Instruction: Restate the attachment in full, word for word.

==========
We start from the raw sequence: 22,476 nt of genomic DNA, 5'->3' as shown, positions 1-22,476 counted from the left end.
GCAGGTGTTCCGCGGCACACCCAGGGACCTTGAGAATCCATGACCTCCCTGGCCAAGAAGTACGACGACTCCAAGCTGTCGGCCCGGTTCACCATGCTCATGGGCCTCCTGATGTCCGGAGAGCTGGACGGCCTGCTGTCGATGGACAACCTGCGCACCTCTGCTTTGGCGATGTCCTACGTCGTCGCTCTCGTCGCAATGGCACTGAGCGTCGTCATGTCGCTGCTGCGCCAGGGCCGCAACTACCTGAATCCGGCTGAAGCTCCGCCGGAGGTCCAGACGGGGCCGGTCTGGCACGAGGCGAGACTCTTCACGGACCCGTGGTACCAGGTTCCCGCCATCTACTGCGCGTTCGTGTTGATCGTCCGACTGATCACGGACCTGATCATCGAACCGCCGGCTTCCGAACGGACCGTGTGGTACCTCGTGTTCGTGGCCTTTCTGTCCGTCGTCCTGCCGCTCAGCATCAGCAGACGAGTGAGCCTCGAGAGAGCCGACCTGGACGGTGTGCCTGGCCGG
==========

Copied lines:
We start from the raw sequence: 22,476 nt of genomic DNA, 5'->3' as shown, positions 1-22,476 counted from the left end.
GCAGGTGTTCCGCGGCACACCCAGGGACCTTGAGAATCCATGACCTCCCTGGCCAAGAAGTACGACGACTCCAAGCTGTCGGCCCGGTTCACCATGCTCATGGGCCTCCTGATGTCCGGAGAGCTGGACGGCCTGCTGTCGATGGACAACCTGCGCACCTCTGCTTTGGCGATGTCCTACGTCGTCGCTCTCGTCGCAATGGCACTGAGCGTCGTCATGTCGCTGCTGCGCCAGGGCCGCAACTACCTGAATCCGGCTGAAGCTCCGCCGGAGGTCCAGACGGGGCCGGTCTGGCACGAGGCGAGACTCTTCACGGACCCGTGGTACCAGGTTCCCGCCATCTACTGCGCGTTCGTGTTGATCGTCCGACTGATCACGGACCTGATCATCGAACCGCCGGCTTCCGAACGGACCGTGTGGTACCTCGTGTTCGTGGCCTTTCTGTCCGTCGTCCTGCCGCTCAGCATCAGCAGACGAGTGAGCCTCGAGAGAGCCGACCTGGACGGTGTGCCTGGCCGG